Ahmad Moghaddasi, Mohammad Hossein Moghaddasi, Hosein Kalantari Khalilabad


Introduction: Mohsen Foroughi was one of the first-generation Iranian modernist architects who joined Iranian architecture in the 1940s. His knowledge of architecture obtained in one of the most important French architectural schools—École des Beaux-Arts—allowed him to create valuable works by combining the spirit of Iranian architecture with modern values. His interest in education led to the establishment of the foundations of architecture teaching in Iran, based on the lessons taught in Europe. Purpose of the study: The article addresses the works of Mohsen Foroughi, combining modern architecture with the vernacular Iranian architecture. His most significant works include the building of the Senate, the Department of Law at the University of Tehran, the National Bank of Tehran’s Bazaar, and the Saadi Tomb in Shiraz. The article looks at the development of intellectual flows of the time that evolved into social relationships. Methods: In the course of the study, we use descriptive analysis and analysis of library resources. Results: The main characteristics of Foroughi’s work are balance, symmetry, and application of the main elements of traditional Iranian architecture. By better understanding of his works, architects can be more successful in creating today’s architectural projects.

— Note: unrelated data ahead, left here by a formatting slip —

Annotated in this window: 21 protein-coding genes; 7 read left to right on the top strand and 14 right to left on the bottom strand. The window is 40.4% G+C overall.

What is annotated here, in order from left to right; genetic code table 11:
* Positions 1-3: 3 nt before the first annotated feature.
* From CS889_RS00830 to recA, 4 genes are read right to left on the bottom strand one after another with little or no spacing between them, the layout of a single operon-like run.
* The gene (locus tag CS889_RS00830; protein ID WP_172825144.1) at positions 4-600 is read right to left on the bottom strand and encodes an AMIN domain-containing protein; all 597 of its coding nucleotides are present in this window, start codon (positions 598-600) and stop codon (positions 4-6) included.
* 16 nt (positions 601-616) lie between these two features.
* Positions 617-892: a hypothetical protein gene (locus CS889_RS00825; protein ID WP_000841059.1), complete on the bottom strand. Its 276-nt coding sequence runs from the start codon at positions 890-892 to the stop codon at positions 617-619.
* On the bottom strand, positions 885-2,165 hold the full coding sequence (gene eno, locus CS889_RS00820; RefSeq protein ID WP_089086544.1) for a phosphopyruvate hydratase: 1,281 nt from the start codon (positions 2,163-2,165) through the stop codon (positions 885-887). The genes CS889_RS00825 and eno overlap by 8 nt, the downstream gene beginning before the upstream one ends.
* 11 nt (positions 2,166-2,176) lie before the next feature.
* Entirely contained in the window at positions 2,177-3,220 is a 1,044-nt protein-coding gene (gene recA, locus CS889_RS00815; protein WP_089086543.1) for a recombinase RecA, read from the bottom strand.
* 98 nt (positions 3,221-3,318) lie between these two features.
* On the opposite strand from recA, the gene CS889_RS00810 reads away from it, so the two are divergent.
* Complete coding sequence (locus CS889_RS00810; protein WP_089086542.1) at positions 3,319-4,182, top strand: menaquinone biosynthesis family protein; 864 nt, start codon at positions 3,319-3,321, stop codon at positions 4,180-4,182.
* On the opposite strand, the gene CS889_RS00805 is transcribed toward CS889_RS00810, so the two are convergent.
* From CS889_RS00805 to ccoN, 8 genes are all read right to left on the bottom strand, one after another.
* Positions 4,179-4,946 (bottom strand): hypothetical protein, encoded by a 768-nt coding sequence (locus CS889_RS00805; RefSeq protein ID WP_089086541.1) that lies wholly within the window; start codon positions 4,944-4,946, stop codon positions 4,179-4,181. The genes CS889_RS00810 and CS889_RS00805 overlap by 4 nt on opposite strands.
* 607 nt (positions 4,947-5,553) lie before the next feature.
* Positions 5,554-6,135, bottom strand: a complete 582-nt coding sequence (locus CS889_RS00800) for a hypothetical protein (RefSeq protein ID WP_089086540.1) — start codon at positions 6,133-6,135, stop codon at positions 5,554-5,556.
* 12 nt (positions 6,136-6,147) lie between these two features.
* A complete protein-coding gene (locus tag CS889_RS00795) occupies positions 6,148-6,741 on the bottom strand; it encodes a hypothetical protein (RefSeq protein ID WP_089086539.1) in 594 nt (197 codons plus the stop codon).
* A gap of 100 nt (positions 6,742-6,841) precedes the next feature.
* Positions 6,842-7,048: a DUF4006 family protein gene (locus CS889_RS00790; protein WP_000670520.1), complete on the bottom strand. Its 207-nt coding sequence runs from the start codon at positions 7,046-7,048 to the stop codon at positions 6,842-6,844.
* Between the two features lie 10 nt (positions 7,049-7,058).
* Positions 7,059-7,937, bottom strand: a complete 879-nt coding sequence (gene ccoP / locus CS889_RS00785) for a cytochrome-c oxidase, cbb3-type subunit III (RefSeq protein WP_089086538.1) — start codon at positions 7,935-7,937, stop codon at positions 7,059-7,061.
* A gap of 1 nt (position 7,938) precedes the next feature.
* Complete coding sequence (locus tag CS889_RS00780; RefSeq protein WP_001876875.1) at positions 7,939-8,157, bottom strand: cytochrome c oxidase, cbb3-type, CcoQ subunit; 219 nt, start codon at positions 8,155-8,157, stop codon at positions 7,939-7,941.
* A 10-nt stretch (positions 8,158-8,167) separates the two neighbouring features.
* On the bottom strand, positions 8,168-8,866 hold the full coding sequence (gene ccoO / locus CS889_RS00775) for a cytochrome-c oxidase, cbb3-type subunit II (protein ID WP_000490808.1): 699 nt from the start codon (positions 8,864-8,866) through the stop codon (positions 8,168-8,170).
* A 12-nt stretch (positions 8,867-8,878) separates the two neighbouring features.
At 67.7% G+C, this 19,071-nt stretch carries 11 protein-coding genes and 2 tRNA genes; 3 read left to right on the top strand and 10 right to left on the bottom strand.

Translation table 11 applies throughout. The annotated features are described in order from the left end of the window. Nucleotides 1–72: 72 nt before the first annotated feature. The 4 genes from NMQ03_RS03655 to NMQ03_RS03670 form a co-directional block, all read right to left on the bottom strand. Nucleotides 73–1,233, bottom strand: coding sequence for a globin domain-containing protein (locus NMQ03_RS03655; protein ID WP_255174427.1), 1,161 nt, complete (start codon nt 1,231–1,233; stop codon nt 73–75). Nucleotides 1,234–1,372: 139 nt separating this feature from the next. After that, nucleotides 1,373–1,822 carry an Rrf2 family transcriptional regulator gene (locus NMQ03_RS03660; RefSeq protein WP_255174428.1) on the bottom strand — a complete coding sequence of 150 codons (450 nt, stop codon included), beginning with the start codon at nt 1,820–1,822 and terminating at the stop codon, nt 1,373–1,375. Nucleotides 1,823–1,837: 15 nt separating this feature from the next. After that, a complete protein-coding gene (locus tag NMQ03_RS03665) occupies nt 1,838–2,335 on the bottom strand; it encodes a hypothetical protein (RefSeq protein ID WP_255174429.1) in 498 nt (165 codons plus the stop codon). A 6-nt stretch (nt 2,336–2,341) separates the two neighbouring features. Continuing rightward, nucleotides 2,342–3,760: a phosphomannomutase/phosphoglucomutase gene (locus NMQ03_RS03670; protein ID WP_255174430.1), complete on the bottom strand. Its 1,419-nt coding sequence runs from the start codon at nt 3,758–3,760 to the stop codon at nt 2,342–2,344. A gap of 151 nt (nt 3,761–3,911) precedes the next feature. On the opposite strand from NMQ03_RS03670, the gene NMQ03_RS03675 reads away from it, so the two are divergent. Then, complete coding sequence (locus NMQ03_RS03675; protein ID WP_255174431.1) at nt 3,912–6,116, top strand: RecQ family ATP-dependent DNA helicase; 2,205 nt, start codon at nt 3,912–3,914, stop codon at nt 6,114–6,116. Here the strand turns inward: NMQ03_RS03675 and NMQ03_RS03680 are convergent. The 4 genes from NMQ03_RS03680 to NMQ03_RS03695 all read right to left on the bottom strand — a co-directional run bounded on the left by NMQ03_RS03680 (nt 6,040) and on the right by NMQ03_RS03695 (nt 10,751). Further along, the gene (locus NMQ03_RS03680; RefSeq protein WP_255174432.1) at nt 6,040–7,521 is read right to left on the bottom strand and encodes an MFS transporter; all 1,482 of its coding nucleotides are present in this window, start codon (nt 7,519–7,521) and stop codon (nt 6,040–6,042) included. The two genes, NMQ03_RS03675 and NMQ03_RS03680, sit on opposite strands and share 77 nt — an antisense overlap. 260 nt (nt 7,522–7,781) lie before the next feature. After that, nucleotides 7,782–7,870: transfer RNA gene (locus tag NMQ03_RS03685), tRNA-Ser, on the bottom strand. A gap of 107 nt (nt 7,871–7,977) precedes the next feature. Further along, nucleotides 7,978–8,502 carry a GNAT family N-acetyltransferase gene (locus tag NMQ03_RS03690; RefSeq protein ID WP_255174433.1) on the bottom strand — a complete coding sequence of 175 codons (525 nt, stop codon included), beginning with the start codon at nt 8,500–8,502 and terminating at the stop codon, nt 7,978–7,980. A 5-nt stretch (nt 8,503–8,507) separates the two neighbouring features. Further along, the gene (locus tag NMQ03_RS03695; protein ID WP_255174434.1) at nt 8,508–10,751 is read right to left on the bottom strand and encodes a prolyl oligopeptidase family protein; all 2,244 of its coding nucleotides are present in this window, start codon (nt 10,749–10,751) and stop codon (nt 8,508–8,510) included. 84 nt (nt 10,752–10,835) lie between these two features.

Mohsen Foroughi, contemporary architecture, Iranian architecture, Saadi Tomb, National Bank, modernism.

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